Saudi Arabia has spent a fortune buying arms from America to prosecute a war that has killed almost a quarter of a million people, the world’s worst humanitarian catastrophe. Three American administrations have enabled the war. The latest arms package represents an enhancement of Saudi Arabia’s military capabilities.

According to the Stockholm International Peace Research Institute, Saudi Arabia was the world’s largest arms importer from 2015 to 2019, the first five years of the war on Yemen. The prominent think tank that tracks arms sales says Riyadh’s imports of major weapons increased by 130% compared with the previous five-year period. That was despite wide-ranging concern around the world, including in the U.S. and the United Kingdom (two countries who ironically provided most of the arms) about the Kingdom’s deadly attacks in Yemen. 

A total of 73% of Saudi Arabia’s arms imports came from the U.S., and 13% from the UK.

In the five years before the war, U.S. arms transfers to Saudi Arabia amounted to $3 billion; between 2015 and 2020, the U.S. agreed to sell over $64.1 billion worth of weapons to Riyadh, averaging $10.7 billion per year.

Then U.S President Barack Obama could have stopped the war when it started in 2015 by cutting off military, diplomatic, and intelligence support for the Saudi-led coalition that imposed a blockade on its southern neighbor and began tens of thousands of deadly air strikes on different civilian targets. 

At a Senate confirmation process, the Obama administration’s military commander for West Asia, now Secretary of Defense Lloyd Austin, advised against supporting the Saudi bombing campaign and predicted it would be a failure.

Former President Donald Trump’s administration was very enthusiastic about the war. Trump, who was surrounded by hawks, made his first international trip to Riyadh in May 2017, where he was convinced the Saudis could defeat the Yemeni revolution. He certainly prolonged the war by striking a massive multibillion arms deal with the Saudis. According to the Trump White House the agreement was worth $350 billion over 10 years and $110 billion that took effect immediately.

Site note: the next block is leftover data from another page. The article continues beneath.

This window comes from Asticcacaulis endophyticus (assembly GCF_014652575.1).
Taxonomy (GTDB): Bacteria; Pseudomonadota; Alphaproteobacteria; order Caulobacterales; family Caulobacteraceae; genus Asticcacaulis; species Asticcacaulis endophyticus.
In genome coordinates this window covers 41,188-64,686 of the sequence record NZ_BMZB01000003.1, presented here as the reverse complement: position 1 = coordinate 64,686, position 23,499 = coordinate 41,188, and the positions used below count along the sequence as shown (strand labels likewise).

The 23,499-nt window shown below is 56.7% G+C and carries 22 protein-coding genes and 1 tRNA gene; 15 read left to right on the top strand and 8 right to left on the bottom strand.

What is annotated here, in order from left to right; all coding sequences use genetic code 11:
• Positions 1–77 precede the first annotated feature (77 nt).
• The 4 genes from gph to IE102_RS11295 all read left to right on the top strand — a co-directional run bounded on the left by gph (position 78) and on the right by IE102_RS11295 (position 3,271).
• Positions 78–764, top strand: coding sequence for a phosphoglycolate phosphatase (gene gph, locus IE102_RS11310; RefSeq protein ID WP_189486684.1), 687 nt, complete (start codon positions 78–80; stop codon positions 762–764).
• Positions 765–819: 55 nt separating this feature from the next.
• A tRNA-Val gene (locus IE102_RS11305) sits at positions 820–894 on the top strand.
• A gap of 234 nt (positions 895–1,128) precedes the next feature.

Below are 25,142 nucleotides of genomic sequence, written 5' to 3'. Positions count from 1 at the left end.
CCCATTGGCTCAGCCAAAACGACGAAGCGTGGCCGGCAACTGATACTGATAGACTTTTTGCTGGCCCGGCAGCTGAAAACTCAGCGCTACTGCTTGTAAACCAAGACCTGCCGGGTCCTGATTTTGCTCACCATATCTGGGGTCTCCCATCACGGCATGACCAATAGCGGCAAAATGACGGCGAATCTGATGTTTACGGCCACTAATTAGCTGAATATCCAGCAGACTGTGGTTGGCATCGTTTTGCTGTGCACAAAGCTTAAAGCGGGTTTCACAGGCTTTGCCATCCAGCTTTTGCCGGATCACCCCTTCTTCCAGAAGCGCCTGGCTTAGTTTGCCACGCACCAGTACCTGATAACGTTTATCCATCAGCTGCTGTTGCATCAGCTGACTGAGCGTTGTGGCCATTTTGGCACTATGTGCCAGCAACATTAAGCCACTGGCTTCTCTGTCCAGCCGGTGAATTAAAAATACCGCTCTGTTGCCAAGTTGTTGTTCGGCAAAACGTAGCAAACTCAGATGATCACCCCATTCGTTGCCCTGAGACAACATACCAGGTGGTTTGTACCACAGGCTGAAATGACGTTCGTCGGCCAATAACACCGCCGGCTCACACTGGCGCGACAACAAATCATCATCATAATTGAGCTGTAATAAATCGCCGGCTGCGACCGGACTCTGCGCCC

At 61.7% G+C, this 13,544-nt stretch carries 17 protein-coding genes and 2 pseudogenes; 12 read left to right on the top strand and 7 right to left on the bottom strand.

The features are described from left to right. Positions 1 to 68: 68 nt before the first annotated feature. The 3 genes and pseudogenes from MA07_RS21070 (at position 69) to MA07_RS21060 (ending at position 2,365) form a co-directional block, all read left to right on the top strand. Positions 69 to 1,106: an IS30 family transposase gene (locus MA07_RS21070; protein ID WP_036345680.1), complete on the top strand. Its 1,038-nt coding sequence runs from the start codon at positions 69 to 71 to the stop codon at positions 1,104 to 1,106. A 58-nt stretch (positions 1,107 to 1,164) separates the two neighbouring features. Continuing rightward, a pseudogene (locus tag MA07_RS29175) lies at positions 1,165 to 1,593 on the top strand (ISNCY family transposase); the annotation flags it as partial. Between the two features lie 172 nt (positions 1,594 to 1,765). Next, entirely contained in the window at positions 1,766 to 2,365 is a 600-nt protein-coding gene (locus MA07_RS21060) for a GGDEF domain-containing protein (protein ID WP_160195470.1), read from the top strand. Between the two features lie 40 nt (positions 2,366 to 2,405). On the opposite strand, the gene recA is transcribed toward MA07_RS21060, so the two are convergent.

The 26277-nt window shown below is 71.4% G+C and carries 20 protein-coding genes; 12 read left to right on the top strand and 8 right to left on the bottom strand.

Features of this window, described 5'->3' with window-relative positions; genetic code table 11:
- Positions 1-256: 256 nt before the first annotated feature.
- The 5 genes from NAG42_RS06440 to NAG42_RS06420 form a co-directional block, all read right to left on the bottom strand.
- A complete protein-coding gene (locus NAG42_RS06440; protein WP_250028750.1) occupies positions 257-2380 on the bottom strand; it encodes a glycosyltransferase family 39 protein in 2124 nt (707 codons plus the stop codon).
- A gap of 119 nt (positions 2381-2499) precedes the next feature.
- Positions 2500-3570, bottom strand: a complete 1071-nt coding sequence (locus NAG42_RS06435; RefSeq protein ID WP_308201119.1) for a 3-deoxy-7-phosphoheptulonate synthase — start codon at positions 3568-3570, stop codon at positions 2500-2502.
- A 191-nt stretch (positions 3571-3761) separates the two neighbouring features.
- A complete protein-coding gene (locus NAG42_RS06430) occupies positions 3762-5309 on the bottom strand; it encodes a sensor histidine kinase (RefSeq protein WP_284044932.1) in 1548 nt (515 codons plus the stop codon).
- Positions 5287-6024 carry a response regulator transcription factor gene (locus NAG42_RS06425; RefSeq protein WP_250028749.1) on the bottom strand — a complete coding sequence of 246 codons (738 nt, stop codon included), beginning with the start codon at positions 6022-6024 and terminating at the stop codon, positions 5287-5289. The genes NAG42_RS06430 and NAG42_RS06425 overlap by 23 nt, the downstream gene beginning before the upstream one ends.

This was at a time when Human Rights groups and international organizations had been warning about potential war crimes being committing in Yemen. According to activists, over the years Saudi Arabia has lobbied heavily against international resolutions that would have extended the mandate of UN investigators who have documented possible war crimes in Yemen. Back in 2017 a group of experts set up by the UN Human Rights Council repeatedly found that Saudi air strikes and shelling may amount to war crimes.

But Human Rights Watch said "Saudi Arabia, a leading party to the conflict in Yemen accused of serious violations including likely war crimes, together with its coalition allies, is engaging in a tireless lobbying campaign to deter states at the Human Rights Council from renewing an inquiry mandate [into possible war crimes]."

Even in Washington, U.S.-Saudi military ties have come under the spotlight. Many Democratic lawmakers and some Republicans are critical of American support to the Saudi military. Much of the disagreement in Capitol Hill is focused on the Saudi war on Yemen, the murder of journalist Jamal Khashoggi as well as the Kingdom’s record on women’s rights and the role of some Saudi citizens in the 9-11 attacks have also been cited by lawmakers and activists calling for more scrutiny or conditions on arms sales.

Lockheed Martin, another huge American arms contractor whose military hardware has played an instrumental part in U.S-Saudi arms sales is among several American weapons makers who have made massive profit from the war on Yemen. Some experts say the company has cashed in the most. 

The U.S. military–industrial complex is once again the winner, with critics holding the White House responsible for having the power and influence to end this tragic conflict.